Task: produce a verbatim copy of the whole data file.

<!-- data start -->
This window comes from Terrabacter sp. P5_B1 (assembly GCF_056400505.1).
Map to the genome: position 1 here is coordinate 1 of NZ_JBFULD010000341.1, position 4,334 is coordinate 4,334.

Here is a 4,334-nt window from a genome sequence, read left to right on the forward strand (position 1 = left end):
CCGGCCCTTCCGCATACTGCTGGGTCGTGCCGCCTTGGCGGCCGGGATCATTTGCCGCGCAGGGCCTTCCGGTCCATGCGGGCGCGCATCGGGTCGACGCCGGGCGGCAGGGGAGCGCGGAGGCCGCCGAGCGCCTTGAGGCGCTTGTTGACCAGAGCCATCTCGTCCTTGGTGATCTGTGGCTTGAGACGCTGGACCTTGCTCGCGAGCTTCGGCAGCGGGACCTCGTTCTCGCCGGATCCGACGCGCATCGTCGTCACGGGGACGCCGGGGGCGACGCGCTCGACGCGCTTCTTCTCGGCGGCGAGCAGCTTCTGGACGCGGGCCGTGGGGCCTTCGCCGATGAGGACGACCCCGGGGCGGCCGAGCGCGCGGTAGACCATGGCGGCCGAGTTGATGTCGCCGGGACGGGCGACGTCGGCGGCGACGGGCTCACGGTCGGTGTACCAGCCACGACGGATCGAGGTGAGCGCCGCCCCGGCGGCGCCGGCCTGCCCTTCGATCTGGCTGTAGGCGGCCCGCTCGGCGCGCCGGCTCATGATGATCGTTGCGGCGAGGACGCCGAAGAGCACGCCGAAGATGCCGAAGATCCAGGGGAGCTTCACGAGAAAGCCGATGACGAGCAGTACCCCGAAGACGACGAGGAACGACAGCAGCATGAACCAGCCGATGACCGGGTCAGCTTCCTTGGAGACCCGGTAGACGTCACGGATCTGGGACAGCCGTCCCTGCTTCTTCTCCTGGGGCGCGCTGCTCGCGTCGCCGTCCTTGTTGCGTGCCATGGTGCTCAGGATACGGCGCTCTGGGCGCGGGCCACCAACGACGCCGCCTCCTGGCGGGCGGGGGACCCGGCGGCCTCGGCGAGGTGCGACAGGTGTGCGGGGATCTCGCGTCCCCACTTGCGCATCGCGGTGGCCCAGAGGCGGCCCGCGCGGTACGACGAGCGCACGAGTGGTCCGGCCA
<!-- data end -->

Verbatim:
This window comes from Terrabacter sp. P5_B1 (assembly GCF_056400505.1).
Map to the genome: position 1 here is coordinate 1 of NZ_JBFULD010000341.1, position 4,334 is coordinate 4,334.

Here is a 4,334-nt window from a genome sequence, read left to right on the forward strand (position 1 = left end):
CCGGCCCTTCCGCATACTGCTGGGTCGTGCCGCCTTGGCGGCCGGGATCATTTGCCGCGCAGGGCCTTCCGGTCCATGCGGGCGCGCATCGGGTCGACGCCGGGCGGCAGGGGAGCGCGGAGGCCGCCGAGCGCCTTGAGGCGCTTGTTGACCAGAGCCATCTCGTCCTTGGTGATCTGTGGCTTGAGACGCTGGACCTTGCTCGCGAGCTTCGGCAGCGGGACCTCGTTCTCGCCGGATCCGACGCGCATCGTCGTCACGGGGACGCCGGGGGCGACGCGCTCGACGCGCTTCTTCTCGGCGGCGAGCAGCTTCTGGACGCGGGCCGTGGGGCCTTCGCCGATGAGGACGACCCCGGGGCGGCCGAGCGCGCGGTAGACCATGGCGGCCGAGTTGATGTCGCCGGGACGGGCGACGTCGGCGGCGACGGGCTCACGGTCGGTGTACCAGCCACGACGGATCGAGGTGAGCGCCGCCCCGGCGGCGCCGGCCTGCCCTTCGATCTGGCTGTAGGCGGCCCGCTCGGCGCGCCGGCTCATGATGATCGTTGCGGCGAGGACGCCGAAGAGCACGCCGAAGATGCCGAAGATCCAGGGGAGCTTCACGAGAAAGCCGATGACGAGCAGTACCCCGAAGACGACGAGGAACGACAGCAGCATGAACCAGCCGATGACCGGGTCAGCTTCCTTGGAGACCCGGTAGACGTCACGGATCTGGGACAGCCGTCCCTGCTTCTTCTCCTGGGGCGCGCTGCTCGCGTCGCCGTCCTTGTTGCGTGCCATGGTGCTCAGGATACGGCGCTCTGGGCGCGGGCCACCAACGACGCCGCCTCCTGGCGGGCGGGGGACCCGGCGGCCTCGGCGAGGTGCGACAGGTGTGCGGGGATCTCGCGTCCCCACTTGCGCATCGCGGTGGCCCAGAGGCGGCCCGCGCGGTACGACGAGCGCACGAGTGGTCCGGCCA